Word Count: 2,000
April 1, 2012
In contrast to a physically disabled child’s question of “Why me?” left unanswered, the traditional Chinese had a cruel yet straight forward answer of “Because your childhood is over and it is time to grow into a woman.” Which led to the merciless act of willingly breaking and forcefully binding a girl’s foot at a ripe young age to the length of three inches, no longer than the length of a deck of cards. Woman who were seen inferior to men, were treated as objects exchanged in marriage for business or to tie two families together. They were expected to follow society’s rules, foot binding being one of these rules to increase the value of a female. During the 19th century, “…40–50% of Chinese women had bound feet; for upper class women, the figure was almost 100%...” (William Rossi). The Chinese culture encouraged this foot binding process as it was highly desired from ancient China to the 20th century until the establishment of the new Chinese Republic officially banning the process, ceasing it’s use. Mothers considered and inflicted the painful process of foot binding upon their daughters for reasons of marriage, status, and beauty with positive results or death from infection and a life-long physical disability.
B. Summary Of The Evidence
* The practices of foot binding were described as “San tsun gin lian,” “Golden Lotus” or “Lily”. By the 19th century, 40–50% of Chinese women had bound feet and for upper class women, the figure was almost 100%. * According to historical account, root of foot binding lie in China in the Sung Dynasty (960-1279 A.D.), during the rule of Emperor Li Yu in China. The ruler's favorite concubine Yao-Niang performed a dance on the tips of her toes atop a golden lotus pedestal. * Another origin is of an Empress who had club-like feet, which became a desirable fashion. * Criteria for a well-bounded foot is three inches in length, a three inch deep clef between the heel and sole and that the appearance of the bounded foot is seen as a dainty extension of the leg. * The elder village women or mother was responsible for initiating and monitoring the binding process. * Foot binding was begun between the ages of two to five before the arch of the foot had a chance to develop fully. * Toenails were cut back to prevent in-growth and infection. * Each foot would be soaked in a warm mixture of herbs and animal blood; this was intended aid the process by softening the tissue and bones of the foot to allow manipulation. * All the toes on the foot except for the big toe are broken and folded under the sole. * The broken toes were held tightly against the sole of the foot while the foot was then drawn down straight with the leg and the arch forcibly broken. * The foot was then bound in place with a 10'x2" silk or cotton bandage. * The bandages were repeatedly wound, starting at the inside of the foot at the instep, then carried over the toes, under the foot, and round the heel, the freshly broken toes being pressed tightly into the sole of the foot. At each pass around the foot, the binding cloth was tightened, pulling the ball of the foot and the heel ever close together, causing the broken foot to fold at the arch, and pressing the toes underneath. * Each time the feet were unbound, they were washed, the toes carefully checked for injury, and the nails carefully and meticulously trimmed. * Immediately after this pedicure, the girl's broken toes were folded back under and the feet were rebound. * Process took approximately two years.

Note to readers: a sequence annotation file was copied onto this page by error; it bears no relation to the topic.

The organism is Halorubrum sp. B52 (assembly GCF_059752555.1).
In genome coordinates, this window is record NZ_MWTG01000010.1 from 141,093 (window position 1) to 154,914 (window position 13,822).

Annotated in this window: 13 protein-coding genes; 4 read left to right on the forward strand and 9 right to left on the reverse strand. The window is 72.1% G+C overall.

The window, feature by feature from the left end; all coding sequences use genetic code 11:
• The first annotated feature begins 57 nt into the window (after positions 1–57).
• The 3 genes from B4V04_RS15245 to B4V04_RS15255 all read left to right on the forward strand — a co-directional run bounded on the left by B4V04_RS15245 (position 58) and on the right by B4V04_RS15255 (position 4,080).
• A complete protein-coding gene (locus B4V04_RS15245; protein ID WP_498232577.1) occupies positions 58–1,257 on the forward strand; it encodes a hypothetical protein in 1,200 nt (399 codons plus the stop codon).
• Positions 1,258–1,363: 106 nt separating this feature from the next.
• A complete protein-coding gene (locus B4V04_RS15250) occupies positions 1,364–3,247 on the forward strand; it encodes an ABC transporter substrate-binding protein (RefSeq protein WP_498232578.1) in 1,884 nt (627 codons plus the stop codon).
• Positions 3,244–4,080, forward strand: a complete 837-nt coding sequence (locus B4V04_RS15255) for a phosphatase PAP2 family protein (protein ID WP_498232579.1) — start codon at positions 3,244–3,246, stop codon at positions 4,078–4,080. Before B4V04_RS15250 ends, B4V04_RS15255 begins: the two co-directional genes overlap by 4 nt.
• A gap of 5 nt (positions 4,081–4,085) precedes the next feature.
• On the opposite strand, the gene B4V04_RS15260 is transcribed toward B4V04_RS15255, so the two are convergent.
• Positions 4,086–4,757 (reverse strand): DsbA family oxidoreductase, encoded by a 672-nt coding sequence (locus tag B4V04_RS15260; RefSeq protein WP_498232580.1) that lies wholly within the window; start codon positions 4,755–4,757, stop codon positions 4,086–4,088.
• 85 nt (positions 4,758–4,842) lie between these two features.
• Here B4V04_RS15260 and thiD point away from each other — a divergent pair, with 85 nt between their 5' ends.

* Toenails would often in-grow, becoming infected and causing injuries to the toes. * The tightness of the binding meant that the circulation in the feet was faulty, and the circulation to the toes was almost cut off. * As the...